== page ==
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Adam Sandler plays Howard Ratner in the award-winning film 'Uncut Gems.'

Adam Sandler's White-Knuckle Movie 'Uncut Gems' Is Now On Netflix

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By Emily Reily

The Adam Sandler suspense/drama Uncut Gems is now on Netflix, and it's worth a watch for several reasons.

Maybe one of the biggest reasons, though, to catch this brilliant piece of filmmaking is that it's the movie where Adam Sandler was shockingly snubbed from an Oscar nomination, when many critics said it was among his best work, so odds are you'll enjoy it.

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Uncut Gems is about Howard Ratner, a jeweler in New York City who is also a diehard gambler. Ratner, who owns jewelry store KMH, decides to go all in on a very precious stone, an Ethiopian black opal, that was mined in Africa.

One of Ratner's business associates who recruits clients brings in Celtics player Kevin Garnett (played by himself), who happens to be there when Ratner's precious jewel arrives.

Garnett is immediately enamored of the stone, and wants to hold on to it at that night's game. Ratner agrees, but holds onto Garnett's championship ring for collateral.

Adam Sandler has a gleam in his eye during 'Uncut Gems.'
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The problem -- one of many -- is that Ratner is already thousands of dollars in debt, and he's so addicted that to the win that he makes a fateful series of seriously bad choices.

The movie was directed by Josh and Bennie Safdie and was first given a limited release late last year. The movie made $50 million domestically, and Sandler won the Independent Spirit Award for Best Male Lead.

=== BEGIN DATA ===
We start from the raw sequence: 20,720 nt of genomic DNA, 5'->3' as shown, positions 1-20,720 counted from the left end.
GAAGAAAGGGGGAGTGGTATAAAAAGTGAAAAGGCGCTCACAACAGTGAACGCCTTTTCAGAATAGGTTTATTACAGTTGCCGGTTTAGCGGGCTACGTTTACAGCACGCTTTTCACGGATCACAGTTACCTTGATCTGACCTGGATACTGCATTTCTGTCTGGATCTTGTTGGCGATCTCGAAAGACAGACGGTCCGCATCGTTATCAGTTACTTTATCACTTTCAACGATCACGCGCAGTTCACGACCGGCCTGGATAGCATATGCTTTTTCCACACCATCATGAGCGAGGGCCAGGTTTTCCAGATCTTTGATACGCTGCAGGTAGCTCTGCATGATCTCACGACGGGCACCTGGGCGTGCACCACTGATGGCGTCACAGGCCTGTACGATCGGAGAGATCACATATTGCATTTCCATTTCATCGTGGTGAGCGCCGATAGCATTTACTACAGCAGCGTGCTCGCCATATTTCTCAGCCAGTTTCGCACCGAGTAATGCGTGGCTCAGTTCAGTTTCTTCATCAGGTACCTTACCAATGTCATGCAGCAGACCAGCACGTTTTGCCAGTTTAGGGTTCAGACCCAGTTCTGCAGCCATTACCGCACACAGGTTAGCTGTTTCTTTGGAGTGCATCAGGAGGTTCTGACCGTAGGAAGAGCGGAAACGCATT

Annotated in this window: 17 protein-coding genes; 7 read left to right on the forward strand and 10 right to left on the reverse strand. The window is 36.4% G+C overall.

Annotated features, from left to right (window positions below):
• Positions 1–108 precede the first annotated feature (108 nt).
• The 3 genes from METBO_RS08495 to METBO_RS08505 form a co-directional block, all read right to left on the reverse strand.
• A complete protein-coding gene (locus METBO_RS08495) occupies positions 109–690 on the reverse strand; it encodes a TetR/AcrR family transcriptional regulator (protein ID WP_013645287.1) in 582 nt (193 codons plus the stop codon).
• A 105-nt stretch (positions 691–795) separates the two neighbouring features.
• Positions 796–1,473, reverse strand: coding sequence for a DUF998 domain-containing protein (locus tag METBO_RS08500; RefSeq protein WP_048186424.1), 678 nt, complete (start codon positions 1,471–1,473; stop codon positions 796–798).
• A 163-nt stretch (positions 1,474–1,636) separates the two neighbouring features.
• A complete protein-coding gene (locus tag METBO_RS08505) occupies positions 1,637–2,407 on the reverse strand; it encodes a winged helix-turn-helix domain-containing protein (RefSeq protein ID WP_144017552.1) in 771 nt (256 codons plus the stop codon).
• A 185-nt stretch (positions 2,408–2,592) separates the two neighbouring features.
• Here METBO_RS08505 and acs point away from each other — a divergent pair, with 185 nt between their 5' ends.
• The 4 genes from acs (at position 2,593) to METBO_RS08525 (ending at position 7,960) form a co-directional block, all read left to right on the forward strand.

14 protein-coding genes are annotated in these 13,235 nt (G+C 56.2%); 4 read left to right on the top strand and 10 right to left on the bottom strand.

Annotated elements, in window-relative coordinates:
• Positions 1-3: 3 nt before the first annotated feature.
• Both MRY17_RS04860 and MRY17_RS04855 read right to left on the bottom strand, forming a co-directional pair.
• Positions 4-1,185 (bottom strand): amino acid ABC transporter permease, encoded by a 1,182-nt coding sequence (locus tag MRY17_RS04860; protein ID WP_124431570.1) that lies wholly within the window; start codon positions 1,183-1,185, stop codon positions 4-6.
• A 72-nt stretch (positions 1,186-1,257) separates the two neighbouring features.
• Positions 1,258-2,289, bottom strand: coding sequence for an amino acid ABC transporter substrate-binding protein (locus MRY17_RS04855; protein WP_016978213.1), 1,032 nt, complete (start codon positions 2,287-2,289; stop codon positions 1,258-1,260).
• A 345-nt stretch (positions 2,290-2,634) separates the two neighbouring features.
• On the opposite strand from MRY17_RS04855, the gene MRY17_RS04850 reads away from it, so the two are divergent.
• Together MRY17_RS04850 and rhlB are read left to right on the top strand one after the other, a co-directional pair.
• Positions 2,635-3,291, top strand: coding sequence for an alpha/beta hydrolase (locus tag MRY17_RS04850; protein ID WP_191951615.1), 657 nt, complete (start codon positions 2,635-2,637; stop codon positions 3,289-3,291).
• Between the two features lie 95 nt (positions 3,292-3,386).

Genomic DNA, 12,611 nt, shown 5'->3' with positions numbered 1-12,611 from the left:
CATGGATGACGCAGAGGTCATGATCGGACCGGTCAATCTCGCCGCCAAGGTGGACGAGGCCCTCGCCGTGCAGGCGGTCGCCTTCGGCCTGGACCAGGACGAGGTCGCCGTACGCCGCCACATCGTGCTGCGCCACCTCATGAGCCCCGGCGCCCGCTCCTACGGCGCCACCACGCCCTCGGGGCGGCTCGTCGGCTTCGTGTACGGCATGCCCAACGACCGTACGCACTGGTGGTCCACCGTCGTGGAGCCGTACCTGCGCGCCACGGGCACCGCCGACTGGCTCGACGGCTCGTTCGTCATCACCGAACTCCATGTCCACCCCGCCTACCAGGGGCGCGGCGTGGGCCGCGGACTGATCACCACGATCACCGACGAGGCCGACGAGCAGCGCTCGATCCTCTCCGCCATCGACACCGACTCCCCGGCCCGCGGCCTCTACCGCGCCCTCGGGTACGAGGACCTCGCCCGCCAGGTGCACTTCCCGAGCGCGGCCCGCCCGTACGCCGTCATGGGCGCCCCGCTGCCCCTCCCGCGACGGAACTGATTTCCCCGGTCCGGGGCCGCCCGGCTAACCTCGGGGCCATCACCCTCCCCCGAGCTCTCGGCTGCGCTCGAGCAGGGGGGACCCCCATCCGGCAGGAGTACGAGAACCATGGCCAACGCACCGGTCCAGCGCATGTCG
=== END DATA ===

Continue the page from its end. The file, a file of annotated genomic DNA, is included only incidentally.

Some called Uncut Gems one of the best films of the year. The Safdie brothers also received several accolades.

'Uncut Gems' may be well worth your time.
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Given all that, it was surprising that Sandler's performance was overlooked by the Oscars, likely because overall, he's considered a comedic actor. But it seems that given the right tools to work with, Sandler can pull off more roles than we know.

Deadline wrote about the film last year around the time of its release, and the Safdies gushed about Sandler's talent, saying he successfully memorized a monologue for them about 10 minutes before they had to film it.

The movie employed several from the Diamond District.
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Deadline also reported that the Safdie brothers, with co-writer Ronald Bronstein, went through about 160 drafts of the screenplay until they struck gold with the final version.

What's even more fun trivia is that the Safdies used actual jewelers in the film, which brought an unusual energy to the set.

According to Josh Safdie: “You have Adam who is raising his game because he wants to come off as a real jeweler, and then you have these guys who are nervous because they have to raise their game next to Sandler.”

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